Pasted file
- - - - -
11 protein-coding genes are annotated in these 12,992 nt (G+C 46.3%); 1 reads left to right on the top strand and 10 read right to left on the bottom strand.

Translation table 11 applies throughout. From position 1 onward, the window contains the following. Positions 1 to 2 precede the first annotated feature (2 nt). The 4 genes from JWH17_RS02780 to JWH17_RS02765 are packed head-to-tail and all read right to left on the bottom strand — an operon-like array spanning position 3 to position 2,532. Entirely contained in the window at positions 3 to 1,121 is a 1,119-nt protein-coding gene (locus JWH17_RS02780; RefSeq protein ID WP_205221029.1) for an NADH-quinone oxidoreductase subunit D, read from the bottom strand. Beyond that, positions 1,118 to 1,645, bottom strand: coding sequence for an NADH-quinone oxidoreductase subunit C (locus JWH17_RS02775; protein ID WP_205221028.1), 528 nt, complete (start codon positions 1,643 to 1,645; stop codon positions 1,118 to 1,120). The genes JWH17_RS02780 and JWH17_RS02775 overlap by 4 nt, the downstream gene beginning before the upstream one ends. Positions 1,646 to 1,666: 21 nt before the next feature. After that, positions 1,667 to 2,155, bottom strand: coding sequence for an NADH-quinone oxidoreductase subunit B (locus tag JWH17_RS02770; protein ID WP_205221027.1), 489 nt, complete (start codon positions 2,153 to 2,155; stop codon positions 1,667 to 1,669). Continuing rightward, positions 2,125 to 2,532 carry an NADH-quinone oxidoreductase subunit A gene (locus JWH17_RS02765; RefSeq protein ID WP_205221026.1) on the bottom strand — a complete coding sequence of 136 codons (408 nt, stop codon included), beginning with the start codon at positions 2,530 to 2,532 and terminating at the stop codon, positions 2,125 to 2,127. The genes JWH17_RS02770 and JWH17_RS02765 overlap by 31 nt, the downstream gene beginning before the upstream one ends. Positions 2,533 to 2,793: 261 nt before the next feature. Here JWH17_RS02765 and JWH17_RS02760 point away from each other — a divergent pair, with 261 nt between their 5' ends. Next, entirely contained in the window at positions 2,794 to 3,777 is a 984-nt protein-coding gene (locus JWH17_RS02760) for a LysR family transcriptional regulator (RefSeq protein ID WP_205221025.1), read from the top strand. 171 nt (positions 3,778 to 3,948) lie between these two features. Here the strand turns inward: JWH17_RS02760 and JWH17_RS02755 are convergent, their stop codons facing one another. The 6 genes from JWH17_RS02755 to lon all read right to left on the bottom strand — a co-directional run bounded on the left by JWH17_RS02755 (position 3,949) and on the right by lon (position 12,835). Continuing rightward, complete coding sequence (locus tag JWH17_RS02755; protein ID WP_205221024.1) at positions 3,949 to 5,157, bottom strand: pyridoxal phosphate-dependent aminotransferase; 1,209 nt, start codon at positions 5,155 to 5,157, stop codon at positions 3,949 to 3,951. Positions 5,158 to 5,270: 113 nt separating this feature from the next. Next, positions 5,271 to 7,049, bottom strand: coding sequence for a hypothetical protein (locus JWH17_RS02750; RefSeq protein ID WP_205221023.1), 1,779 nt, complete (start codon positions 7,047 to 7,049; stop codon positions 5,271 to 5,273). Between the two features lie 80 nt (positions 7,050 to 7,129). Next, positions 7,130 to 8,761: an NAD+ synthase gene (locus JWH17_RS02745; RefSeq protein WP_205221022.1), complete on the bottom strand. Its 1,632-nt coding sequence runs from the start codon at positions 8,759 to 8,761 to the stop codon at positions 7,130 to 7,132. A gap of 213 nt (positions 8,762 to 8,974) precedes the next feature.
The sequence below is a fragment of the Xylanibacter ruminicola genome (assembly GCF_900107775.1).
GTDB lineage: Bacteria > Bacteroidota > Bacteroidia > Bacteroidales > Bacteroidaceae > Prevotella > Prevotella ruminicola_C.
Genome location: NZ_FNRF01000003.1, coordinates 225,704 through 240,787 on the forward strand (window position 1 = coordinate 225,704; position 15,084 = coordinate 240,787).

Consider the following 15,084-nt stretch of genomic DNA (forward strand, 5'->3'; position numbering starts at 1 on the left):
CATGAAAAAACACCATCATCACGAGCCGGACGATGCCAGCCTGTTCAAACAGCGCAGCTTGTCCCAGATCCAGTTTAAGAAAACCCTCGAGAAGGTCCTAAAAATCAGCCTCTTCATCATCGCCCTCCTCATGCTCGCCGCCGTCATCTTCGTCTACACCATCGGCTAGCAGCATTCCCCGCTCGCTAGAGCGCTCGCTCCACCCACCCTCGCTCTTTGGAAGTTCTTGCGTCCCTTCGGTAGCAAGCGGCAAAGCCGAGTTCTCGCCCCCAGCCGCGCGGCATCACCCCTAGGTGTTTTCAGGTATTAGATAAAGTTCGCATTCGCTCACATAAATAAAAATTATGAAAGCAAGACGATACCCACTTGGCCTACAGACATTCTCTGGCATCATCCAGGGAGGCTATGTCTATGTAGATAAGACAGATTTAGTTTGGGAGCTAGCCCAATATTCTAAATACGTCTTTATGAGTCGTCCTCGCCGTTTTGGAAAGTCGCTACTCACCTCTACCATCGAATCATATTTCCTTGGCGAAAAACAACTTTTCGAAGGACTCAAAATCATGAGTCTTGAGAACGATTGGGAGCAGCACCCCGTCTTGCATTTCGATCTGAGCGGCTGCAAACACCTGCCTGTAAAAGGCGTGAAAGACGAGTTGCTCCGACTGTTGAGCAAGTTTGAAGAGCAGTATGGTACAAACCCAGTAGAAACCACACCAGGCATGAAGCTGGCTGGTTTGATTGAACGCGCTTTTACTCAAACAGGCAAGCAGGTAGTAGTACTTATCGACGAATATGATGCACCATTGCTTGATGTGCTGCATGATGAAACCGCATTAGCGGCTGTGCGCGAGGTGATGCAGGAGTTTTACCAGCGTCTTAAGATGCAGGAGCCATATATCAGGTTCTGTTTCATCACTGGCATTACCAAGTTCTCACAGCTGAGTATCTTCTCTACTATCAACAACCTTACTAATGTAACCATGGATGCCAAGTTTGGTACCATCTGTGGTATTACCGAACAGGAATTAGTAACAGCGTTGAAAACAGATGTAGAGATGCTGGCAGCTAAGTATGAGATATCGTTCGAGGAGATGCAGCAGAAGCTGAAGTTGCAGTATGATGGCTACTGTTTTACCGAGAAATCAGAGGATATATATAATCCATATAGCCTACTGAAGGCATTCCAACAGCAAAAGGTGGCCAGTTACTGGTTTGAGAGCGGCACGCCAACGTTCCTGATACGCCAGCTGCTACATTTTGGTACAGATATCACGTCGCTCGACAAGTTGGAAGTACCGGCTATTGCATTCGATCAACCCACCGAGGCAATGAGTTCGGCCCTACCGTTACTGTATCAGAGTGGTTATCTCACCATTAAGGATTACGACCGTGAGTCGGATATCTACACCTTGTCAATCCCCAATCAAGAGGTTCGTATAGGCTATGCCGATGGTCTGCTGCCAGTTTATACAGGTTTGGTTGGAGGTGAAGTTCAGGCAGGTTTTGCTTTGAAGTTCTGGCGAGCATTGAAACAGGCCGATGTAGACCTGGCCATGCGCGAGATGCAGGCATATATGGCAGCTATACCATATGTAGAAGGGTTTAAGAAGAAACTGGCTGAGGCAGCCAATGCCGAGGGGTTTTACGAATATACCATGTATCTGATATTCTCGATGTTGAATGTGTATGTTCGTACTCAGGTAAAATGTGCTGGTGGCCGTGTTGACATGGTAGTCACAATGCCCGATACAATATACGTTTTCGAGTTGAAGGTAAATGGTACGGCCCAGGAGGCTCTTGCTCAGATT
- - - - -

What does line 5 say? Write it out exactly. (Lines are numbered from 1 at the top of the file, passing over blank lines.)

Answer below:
Genome location: NZ_FNRF01000003.1, coordinates 225,704 through 240,787 on the forward strand (window position 1 = coordinate 225,704; position 15,084 = coordinate 240,787).